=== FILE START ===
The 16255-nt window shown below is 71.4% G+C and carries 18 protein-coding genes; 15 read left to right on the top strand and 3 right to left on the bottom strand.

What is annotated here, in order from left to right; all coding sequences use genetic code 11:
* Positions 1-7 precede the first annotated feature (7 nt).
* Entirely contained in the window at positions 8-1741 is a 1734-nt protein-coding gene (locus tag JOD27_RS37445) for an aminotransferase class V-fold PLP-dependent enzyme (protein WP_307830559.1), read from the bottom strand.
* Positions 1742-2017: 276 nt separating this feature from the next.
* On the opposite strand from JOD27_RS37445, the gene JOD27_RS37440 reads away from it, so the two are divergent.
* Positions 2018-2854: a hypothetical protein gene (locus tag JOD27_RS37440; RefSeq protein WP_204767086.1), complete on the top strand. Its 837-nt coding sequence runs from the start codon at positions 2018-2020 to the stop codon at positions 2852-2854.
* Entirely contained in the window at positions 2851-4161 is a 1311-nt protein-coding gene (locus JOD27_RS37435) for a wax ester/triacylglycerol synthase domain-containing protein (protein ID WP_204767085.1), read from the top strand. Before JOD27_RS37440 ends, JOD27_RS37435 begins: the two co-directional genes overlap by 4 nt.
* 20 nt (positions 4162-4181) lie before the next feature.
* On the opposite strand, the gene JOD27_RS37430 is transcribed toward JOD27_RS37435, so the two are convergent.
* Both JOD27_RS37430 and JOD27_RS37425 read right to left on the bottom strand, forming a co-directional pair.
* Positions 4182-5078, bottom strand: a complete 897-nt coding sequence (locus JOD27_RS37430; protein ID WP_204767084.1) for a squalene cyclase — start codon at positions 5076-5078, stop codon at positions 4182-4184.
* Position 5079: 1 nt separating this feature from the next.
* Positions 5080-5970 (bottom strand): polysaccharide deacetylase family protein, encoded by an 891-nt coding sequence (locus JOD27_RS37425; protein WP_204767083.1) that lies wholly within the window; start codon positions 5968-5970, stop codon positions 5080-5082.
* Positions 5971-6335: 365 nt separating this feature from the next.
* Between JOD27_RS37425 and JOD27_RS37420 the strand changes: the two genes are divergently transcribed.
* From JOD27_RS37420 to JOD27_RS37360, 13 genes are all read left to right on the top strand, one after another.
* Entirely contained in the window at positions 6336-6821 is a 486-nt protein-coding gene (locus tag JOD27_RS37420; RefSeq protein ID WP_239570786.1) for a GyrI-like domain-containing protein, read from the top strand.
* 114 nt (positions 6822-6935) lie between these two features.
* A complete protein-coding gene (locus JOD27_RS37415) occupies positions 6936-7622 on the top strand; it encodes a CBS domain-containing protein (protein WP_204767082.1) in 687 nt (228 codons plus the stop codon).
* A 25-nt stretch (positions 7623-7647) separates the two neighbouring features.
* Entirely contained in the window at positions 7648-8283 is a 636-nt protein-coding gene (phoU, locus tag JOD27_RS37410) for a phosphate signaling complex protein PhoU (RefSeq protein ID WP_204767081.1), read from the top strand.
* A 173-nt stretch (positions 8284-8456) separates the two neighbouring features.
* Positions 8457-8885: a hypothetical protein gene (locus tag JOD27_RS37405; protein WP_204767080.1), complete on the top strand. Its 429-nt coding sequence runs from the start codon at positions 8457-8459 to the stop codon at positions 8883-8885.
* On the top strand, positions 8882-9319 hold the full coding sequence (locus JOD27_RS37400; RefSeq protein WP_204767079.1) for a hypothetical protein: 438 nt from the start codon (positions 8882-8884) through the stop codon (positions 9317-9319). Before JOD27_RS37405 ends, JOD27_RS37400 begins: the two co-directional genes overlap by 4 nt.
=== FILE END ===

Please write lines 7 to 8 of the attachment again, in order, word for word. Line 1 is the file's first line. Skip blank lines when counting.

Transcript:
* Positions 2018-2854: a hypothetical protein gene (locus tag JOD27_RS37440; RefSeq protein WP_204767086.1), complete on the top strand. Its 837-nt coding sequence runs from the start codon at positions 2018-2020 to the stop codon at positions 2852-2854.
* Entirely contained in the window at positions 2851-4161 is a 1311-nt protein-coding gene (locus JOD27_RS37435) for a wax ester/triacylglycerol synthase domain-containing protein (protein ID WP_204767085.1), read from the top strand. Before JOD27_RS37440 ends, JOD27_RS37435 begins: the two co-directional genes overlap by 4 nt.